Sarah Plantenberg hero image

Sarah Plantenberg
Design Principal,
IBM Garage

Introduce yourself.

By way of introduction, I’ll quote Carl Jung: “The creation of something new is not accomplished by the intellect but by the play instinct acting from inner necessity.”

This quote illuminated for me a consistent pattern in both my personal and professional life. I take great satisfaction in that place where the ideas we create and harvest solve deep and profound problems. When you learn to move with intention in the intersection between need and play, it feels like the creative equivalent of splitting an atom. That’s my happy place.

What is your greatest career achievement?

The development of the design practice in the IBM Garage, and the work with Rachel Reinitz and team building out the Garage, was both my greatest design challenge and greatest achievement to-date, though there are some pretty interesting things on the horizon. That role provided opportunities to make comprehensive use of design in ways I had not yet had at IBM. Design was able to impact many aspects of Garage business, including integration with squads, the use of lean concepts in workshops and day-to-day design, our early offerings, go-to-market, and the Garage brand.

The most rewarding contribution to the Garage was the development of an incredibly high-performing design team with a collection of very diverse skills. To this day, the team shares a strong set of core values, which is incredible to see five years later. We needed more than designers of apps; we needed a team that could sense and respond and evolve the practice as our clients’ understanding of cloud and the Garage Methodology evolved.

A great contributor to anything I might have achieved was the ability to work with a stellar team of talented, intuitive, passionate people to whom I will always be profoundly grateful.

What are you doing to make IBM a better place to work for women in design?

In short, demonstrate. Broadly speaking, men and women can think differently, and there are many ways to get to great business outcomes. Despite working in structures and communication styles predominantly suited to men, I choose work in ways most suited to my capabilities. I also recognize that when a story unfolds differently than expected. By that I mean when I’m not working in “expected” ways, it is incumbent upon me to draw people through the arc and demonstrate any new, additive value. This takes time, compassion, and iteration, but I believe it makes space for women to do their best work.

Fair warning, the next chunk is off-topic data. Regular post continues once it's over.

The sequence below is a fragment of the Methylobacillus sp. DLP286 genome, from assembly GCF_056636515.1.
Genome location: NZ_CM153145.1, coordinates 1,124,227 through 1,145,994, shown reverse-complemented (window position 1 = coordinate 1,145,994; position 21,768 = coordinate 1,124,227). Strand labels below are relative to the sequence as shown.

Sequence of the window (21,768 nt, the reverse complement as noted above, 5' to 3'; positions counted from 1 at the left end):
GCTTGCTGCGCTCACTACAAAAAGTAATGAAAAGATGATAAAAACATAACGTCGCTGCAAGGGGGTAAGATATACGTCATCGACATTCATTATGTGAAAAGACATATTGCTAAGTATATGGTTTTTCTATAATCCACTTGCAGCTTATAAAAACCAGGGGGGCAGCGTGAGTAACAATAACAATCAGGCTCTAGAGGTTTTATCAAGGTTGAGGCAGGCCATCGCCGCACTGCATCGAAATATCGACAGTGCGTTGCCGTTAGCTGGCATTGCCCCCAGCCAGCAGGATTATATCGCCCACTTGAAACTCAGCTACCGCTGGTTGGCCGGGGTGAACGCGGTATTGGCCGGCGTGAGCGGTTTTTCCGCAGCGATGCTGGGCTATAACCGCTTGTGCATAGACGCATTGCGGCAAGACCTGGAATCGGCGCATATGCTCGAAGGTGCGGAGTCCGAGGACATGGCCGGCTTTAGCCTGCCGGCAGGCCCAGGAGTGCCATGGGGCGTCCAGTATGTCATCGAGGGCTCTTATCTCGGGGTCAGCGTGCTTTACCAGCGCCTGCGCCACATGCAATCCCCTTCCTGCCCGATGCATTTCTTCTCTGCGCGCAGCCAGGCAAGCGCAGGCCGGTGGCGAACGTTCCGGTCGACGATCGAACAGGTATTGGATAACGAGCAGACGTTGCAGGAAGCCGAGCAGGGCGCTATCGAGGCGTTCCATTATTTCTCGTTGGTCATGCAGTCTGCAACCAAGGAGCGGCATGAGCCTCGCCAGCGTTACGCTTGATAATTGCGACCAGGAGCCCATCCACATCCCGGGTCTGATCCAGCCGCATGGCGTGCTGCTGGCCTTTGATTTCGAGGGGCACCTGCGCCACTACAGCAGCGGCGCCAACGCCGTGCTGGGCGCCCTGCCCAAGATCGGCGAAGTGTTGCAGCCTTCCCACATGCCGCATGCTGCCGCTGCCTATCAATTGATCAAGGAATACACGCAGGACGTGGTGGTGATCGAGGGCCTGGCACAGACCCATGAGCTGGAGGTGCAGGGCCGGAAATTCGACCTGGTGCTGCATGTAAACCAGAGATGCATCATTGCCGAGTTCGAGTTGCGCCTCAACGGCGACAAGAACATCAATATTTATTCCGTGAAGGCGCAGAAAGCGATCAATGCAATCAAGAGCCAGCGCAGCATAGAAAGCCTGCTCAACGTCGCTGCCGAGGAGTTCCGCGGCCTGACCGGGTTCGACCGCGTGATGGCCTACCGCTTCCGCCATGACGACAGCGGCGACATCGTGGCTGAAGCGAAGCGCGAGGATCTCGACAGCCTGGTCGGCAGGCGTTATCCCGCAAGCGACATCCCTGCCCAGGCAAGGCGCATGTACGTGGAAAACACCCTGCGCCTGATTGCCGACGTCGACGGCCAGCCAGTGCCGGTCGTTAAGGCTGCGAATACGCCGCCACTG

I follow this up with mentoring. I help women dissect how they got great outcomes by going back through their work with them to understand why something worked. Doing this will illuminate areas of their practice that may have been a black box. This gives them more control of their practice. It also helps women designers weave those threads into their outcomes and educate those around them. This builds trust in the individual, builds trust in the process, and opens minds to new ways of working.

Can you talk about some project work and how you overcame challenges?

Recently I worked with a team trying to understand how to win back clients who have had invested millions of dollars in a competitor’s cloud solution. IBM’s technology is far superior, and yet the wins weren’t easy. This became a design challenge. I credit my manager for giving me the space to try and prove this.

I did three hours of research and found a nugget: the human factors involved for our clients when considering a major, strategic change. In short, when proposing a conversation about a change in cloud strategy, IBM teams reported that their clients felt IBM was only after a sale, not caring about the disruption a change to IBM technology might cause.

The full report was given to the executives. I also included an overview of Systems 1 and 2 of decision-making, Daniel Kahneman’s work as a means of “shining a light into the black box” that I mentioned earlier. This created trust for the process and the data. Now that the team understands the client experience, they can manage that with intention and consider the human factor in what originally appeared to be a conversation predominantly about technology.

How would your career have been different if you were a man?

Acceptance and ease.

Much ink has been spilled about how the expectations of women differ from those of men. This is especially true when it comes to the things like the definition of success, how we perceive drive, allowable emotions and language, communication styles, and more. And even more ink on how to help women work in a world constructed and measured by men.

Depending on the environment in which one works, being a driven, high-performing woman can come with some specific tradeoffs. Women rather freely speak about this behind closed doors. On multiple occasions, women have mentored me to one, be aware that my success might feel more threatening to men than that of a male colleague, and two, make sure I’m enjoyable to work with. Note, not neutral but enjoyable, by the men around me, lest I risk alienation. The (barely) unspoken message is that there is an order, a “way” of doing things. This has eased a bit in the last few years, but in the past, women and men were coming to the same office and entering two different work environments.

We cannot escape the fact that the interactions and thus expectations of men and women have been shaped over millennia, so this stuff can be deeply ingrained. It is my hope that we are all working on our unconscious biases and challenging ourselves to grow.

Any last thoughts?

Read some of these profiles with men in your group and discuss. What does it feel like to come to work as men/women? How can you partner to make a difference?

Reach out to me—I’d love to keep working on this.